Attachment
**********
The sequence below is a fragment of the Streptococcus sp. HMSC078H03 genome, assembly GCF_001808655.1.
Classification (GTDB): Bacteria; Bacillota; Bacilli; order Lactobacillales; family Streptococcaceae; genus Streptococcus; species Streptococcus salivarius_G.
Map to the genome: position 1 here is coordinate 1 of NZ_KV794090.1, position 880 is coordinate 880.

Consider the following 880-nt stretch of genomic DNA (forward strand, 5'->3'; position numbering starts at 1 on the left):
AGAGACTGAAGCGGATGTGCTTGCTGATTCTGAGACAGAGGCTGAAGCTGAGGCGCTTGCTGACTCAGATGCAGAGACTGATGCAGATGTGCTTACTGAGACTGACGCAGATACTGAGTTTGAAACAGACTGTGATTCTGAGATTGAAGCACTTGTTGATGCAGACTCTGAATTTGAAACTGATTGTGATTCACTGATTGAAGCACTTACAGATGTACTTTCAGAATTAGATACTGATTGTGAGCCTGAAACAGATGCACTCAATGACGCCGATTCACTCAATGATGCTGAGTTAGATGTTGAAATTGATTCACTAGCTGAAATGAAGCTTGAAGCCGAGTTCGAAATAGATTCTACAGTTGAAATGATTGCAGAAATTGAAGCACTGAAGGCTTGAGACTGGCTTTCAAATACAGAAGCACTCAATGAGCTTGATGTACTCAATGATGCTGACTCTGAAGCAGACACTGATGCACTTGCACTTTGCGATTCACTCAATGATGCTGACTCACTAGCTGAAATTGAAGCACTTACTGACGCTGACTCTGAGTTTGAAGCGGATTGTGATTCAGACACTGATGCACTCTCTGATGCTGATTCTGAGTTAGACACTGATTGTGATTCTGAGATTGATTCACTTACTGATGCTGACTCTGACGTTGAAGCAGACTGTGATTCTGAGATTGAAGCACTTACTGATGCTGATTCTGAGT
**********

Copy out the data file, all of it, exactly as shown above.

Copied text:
The sequence below is a fragment of the Streptococcus sp. HMSC078H03 genome, assembly GCF_001808655.1.
Classification (GTDB): Bacteria; Bacillota; Bacilli; order Lactobacillales; family Streptococcaceae; genus Streptococcus; species Streptococcus salivarius_G.
Map to the genome: position 1 here is coordinate 1 of NZ_KV794090.1, position 880 is coordinate 880.

Consider the following 880-nt stretch of genomic DNA (forward strand, 5'->3'; position numbering starts at 1 on the left):
AGAGACTGAAGCGGATGTGCTTGCTGATTCTGAGACAGAGGCTGAAGCTGAGGCGCTTGCTGACTCAGATGCAGAGACTGATGCAGATGTGCTTACTGAGACTGACGCAGATACTGAGTTTGAAACAGACTGTGATTCTGAGATTGAAGCACTTGTTGATGCAGACTCTGAATTTGAAACTGATTGTGATTCACTGATTGAAGCACTTACAGATGTACTTTCAGAATTAGATACTGATTGTGAGCCTGAAACAGATGCACTCAATGACGCCGATTCACTCAATGATGCTGAGTTAGATGTTGAAATTGATTCACTAGCTGAAATGAAGCTTGAAGCCGAGTTCGAAATAGATTCTACAGTTGAAATGATTGCAGAAATTGAAGCACTGAAGGCTTGAGACTGGCTTTCAAATACAGAAGCACTCAATGAGCTTGATGTACTCAATGATGCTGACTCTGAAGCAGACACTGATGCACTTGCACTTTGCGATTCACTCAATGATGCTGACTCACTAGCTGAAATTGAAGCACTTACTGACGCTGACTCTGAGTTTGAAGCGGATTGTGATTCAGACACTGATGCACTCTCTGATGCTGATTCTGAGTTAGACACTGATTGTGATTCTGAGATTGATTCACTTACTGATGCTGACTCTGACGTTGAAGCAGACTGTGATTCTGAGATTGAAGCACTTACTGATGCTGATTCTGAGT